Today, eight of Assemblymember Chris Holden’s bills cleared the Assembly Appropriations Committee. The package of social and racial justice bills that passed include police reform, AB 26; The Upward Mobility Act, AB 105; transportation contracts for disadvantaged communities, AB 349; and real estate appraisal reform, AB 948. The other bills authored by Holden that passed include lead free faucets, AB 100; affordable housing in 710 corridor, AB 512; electric investor-owned utilities’ executive compensation oversight AB 1156; and records management at state departments, AB 1429.
“I am pleased to see my social and racial justice bills pass the Assembly Appropriations Committee today. This demonstrates both the commitment of the legislature and the ongoing public support for these important reforms,” said Assemblymember Chris Holden. “I’m also proud that my bills that would reduce lead in our drinking water and help create affordable housing in the district passed.”
AB 26 would establish clear guidelines for police responsibility and accountability when witnessing excessive force by another member of law enforcement, including providing a selection of techniques to establish that an officer has in fact attempted to intercede.
AB 100 would set a limit on the amount of lead leaching from drinking water faucets and fixtures.
AB 105 would address barriers to upward mobility and inclusion for people of color working in California’s civil services system. Specifically the legislation would require diversity on all state boards and commissions that have volunteers, and reform processes that hinder upward mobility for people of color in the civil service system, giving attention to compliance, the appeals process, and annual parity goals for upward mobility.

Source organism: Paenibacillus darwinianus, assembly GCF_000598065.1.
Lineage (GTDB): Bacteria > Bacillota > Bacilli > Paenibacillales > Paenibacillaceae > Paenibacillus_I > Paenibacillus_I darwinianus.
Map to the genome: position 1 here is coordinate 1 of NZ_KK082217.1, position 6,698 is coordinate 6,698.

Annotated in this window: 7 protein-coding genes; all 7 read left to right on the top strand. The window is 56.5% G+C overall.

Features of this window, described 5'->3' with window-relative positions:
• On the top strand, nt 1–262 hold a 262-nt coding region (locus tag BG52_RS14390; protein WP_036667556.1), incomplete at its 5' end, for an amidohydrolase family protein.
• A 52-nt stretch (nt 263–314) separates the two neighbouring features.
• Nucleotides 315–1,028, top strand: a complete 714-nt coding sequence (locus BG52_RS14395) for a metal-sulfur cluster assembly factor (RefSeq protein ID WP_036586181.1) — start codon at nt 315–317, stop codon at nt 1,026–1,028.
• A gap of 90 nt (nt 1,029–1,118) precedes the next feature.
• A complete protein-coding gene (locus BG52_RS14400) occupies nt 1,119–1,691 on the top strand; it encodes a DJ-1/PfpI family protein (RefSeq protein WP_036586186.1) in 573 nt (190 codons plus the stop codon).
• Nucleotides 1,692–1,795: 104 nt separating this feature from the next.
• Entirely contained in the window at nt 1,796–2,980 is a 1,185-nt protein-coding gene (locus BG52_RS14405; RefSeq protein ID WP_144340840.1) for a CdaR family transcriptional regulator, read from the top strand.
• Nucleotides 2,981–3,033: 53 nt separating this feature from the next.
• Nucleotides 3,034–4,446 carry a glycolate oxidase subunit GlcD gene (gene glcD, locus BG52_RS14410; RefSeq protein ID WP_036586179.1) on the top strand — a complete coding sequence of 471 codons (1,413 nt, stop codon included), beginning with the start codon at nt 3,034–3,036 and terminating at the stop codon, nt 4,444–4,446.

AB 349 would require half of one percent of SB 1 dollars be used to conduct outreach efforts to small business and disadvantaged business enterprises. The bill aims to bolster efforts to include minority owned and women owned business in a post COVID-19 economic recovery to meet contract procurement goals established by the California Department of Transportation.
AB 512 would allow Housing Related Entities (HREs), like city housing departments and affordable housing developers, to purchase vacant land owned by Caltrans in the 710 North Corridor, at the original purchase price, for the purpose of building affordable housing.
AB 948 would require the Bureau of California Real Estate Appraisals to gather data on demographic information of buyers and sellers of real estate property and compile data of homeowners from protected classes who file complaints based on low appraisals. The legislation also requires appraisers to take anti-bias training when renewing their license.
AB 1156 would retain CPUC oversight of electric investor-owned utilities’ executive compensation structure, and ensure public transparency is maintained for such review.
AB 1429 would require the record management coordinators for their respective state departments and agencies to train all employees on correct records retention practices within 60 days of their employment and annually.